Rosario Candela

        America’s Finest Co-op Architect

Rosario Candela’s penthouse level designs at 770 and 778 Park Avenue, New York City





By Megan McKinney



Who was the finest designer of the great 1920’s co-op buildings on Fifth Avenue, Park Avenue and Sutton Place? Ask any New Yorker with a thorough knowledge of the city’s residential architecture and the immediate response will be, “Rosario Candela.”


The Great Rosario Candela


Mr. Candela, a Sicilian-American with a crew cut, arrived in New York in 1909 at age nineteen to join his father in the construction business—after graduating from Columbia University’s School of Architecture in 1915 along with his first legend: that of a young man so talented a velvet rope surrounded his desk to keep other students from copying his work. Within five years Rosario established himself as a New York architect on his own, soon becoming the brilliant designer of the world’s most glorious cooperative apartment buildings. He was to create some eighty or so in New York City. And one in Chicago.


Among his fine New York creations is 834 Fifth Avenue at 64th Street. Built in 1931, it was described by Forbes Magazine as “Manhattan’s Most Elite Address”. The New York Observer published that 834 Fifth was “the most pedigreed building on the snobbiest street in the country’s most real estate obsessed city.”  And The New York Times architectural historian Christopher Gray wrote that “Rosario Candela has replaceStanford White as the real estate brokers’ name-drop of choice.”

The former Murdochs


Laurance Rockefeller owned the magnificent 834 Fifth Avenue triplex penthouse for nearly fifty years. Next it went to Rupert Murdoch, who lost it in his divorce from Wendi Deng .

Other owners of 834 Fifth Avenue co-ops have included Elizabeth Arden, Charles Schwab, Bolivian tin tycoon Antenor Patiño and former Sotheby’s chairman Alfred Taubman.

Susan Gutfreund

The 834 Fifth Avenue residents best remembered by our Classic Chicago readers are Salomon Brothers CEO John Gutfreund and his wife, Susan, with their high flying 1980’s lifestyle in the seventh and eighth floor duplex.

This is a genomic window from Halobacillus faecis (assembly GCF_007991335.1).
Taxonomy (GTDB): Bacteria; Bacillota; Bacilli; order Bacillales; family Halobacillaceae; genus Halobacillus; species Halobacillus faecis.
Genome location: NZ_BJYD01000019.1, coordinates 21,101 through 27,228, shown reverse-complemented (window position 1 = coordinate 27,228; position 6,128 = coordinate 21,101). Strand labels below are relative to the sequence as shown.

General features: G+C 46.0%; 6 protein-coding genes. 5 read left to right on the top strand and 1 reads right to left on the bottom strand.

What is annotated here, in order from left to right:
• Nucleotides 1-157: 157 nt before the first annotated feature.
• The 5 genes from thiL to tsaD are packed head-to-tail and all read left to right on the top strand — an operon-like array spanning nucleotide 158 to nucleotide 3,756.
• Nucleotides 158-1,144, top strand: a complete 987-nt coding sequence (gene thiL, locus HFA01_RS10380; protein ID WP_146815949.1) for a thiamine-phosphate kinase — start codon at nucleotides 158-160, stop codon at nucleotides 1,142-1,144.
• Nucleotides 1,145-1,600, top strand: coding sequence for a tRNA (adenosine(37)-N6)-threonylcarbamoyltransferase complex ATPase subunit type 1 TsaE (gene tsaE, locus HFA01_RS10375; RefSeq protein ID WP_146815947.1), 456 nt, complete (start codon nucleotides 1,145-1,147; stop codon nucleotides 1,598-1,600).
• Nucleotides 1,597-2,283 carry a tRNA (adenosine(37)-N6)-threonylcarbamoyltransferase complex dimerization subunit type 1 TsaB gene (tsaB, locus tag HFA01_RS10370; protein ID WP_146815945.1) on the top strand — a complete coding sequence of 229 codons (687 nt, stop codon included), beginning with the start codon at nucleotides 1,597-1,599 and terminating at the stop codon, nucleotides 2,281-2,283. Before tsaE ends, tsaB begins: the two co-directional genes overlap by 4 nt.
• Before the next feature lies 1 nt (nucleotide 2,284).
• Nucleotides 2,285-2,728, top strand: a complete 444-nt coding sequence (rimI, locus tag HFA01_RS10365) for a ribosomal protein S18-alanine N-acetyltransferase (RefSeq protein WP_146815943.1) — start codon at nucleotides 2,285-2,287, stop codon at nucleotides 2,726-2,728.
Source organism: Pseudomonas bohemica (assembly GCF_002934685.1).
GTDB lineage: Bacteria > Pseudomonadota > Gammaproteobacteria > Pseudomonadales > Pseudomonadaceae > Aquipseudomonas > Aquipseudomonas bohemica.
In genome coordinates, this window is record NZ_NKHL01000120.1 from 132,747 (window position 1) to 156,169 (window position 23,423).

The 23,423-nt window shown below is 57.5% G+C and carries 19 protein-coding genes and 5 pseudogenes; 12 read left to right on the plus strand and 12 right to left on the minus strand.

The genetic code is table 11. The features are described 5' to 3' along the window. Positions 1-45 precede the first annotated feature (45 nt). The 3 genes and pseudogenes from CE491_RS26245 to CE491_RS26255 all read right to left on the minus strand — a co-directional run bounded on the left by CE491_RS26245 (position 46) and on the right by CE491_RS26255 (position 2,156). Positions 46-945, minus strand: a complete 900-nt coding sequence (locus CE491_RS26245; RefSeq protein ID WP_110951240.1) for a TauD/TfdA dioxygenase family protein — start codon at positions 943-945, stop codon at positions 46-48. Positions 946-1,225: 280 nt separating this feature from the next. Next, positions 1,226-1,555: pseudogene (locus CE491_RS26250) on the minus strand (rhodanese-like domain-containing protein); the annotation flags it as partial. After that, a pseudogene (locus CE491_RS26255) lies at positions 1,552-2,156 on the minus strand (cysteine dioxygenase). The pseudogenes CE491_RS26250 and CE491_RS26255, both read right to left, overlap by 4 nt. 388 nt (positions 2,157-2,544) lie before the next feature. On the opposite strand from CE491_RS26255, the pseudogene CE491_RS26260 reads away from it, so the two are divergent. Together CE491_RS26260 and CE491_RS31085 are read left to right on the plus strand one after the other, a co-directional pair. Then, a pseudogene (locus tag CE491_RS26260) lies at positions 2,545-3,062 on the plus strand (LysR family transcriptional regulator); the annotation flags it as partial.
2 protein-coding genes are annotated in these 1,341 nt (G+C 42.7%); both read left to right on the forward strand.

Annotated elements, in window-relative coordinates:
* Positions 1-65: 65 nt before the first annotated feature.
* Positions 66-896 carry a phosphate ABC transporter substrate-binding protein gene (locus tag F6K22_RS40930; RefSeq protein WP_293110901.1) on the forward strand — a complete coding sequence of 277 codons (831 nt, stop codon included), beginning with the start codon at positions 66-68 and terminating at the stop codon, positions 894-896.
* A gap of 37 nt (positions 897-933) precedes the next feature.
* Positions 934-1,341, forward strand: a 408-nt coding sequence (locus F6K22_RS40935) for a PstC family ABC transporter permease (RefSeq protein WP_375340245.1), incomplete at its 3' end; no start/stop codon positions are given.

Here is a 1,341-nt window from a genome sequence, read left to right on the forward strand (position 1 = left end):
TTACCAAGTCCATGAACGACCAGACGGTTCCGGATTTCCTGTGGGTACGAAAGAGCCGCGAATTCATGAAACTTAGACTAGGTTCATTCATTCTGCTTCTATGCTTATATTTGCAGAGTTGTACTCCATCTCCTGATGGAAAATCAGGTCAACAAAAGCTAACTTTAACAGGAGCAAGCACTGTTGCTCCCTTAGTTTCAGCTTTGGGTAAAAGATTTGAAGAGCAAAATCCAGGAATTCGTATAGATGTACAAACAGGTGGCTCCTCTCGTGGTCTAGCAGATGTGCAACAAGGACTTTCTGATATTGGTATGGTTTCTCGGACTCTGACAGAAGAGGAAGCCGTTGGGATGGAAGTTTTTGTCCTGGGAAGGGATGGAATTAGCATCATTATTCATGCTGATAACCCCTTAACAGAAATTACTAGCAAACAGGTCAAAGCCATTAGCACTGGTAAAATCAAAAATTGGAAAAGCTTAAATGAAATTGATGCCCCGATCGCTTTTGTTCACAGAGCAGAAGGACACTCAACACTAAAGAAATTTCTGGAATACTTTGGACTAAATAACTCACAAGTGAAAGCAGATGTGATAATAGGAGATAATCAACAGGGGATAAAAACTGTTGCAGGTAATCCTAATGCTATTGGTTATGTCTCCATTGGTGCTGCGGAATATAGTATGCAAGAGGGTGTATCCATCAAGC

Was there an issue of Vogue or T&C during those years that didn’t cover the Gutfreunds’ twenty-room residence in 834 Fifth Avenue? Remember photos of the drawing room overlooking the Central Park Zoo?

And the library, its walls lined with seventeenth century leather?

Above is 740 Park Avenue, as in the Michael Gross best-selling book, 740 Park: The Story of the World’s Richest Apartment Building. This co-op was designed by Mr. Candela in collaboration with his sometime partner, Arthur Loomis Harmon.

The legendary 740 Park was developed in 1929 by James T. Lee, grandfather of Jacqueline Bouvier Kennedy Onassis, who lived in the building as a child of three. Jackie would die sixty-two years later in 1040 Fifth Avenue, another Rosario Candela designed cooperative.

The former Bouvier duplex 6/7A was marketed recently by sellers who were collectors of modern art.


Today 740 Park Avenue’s star unit is 15/16B.  Considered the “best”  in the building, it was once owned by John D. Rockefeller, Jr.


The 15/16B living room, gallery, and stairway during the unit’s Rockefeller era.


Currently the former Rockefeller duplex is owned by Stephen Schwarzman and his wife, Christine. Mr. Schwarzman, chairman and CEO of the Blackstone Group, bought the duplex for approximately $30 million in 2000. In the interim, it was owned by the late financier Saul Steinberg.

The glamorous Schwarzmans

According to published Manhattan real estate gossip the Rockefeller-Steinberg- Schwarzman owned 15/16B, is a “duplex that many still consider New York’s crown jewel apartment” and “whoever inherits the biggest penthouse at 740 inherits the throne of New York society itself.”



Oil heir David Koch paid $17 million for the 18-room duplex penthouse, 17/18D, in 2003 and spent a year renovating it before moving in with his wife, the former Julia Flesher.

Julia and David Koch

Following his death in 2019, Mr. Koch’s widow, Julia, sold their New York City town house for $41 million and put the penthouse on the market.

Although discussing who is “rich” is not our style at Classic Chicago , we would be remiss in failing to mention that Bloomberg has named Mrs. Koch  “the richest woman in the world” and that she is said to be number two in this category among the world’s women by Forbes. Other publicationsnot Classic Chicagohave estimated her fortune to be $59 billion.


credit:redfin .com

We began this feature by stating that although Rosario Candela “was to create some eighty or so” co-op buildings in New York City, there was but one in Chicago. The Chicago portion—involving a glorious “local” penthouseis quite a story.  Return next week to read it.


Author photo: Robert F. Carl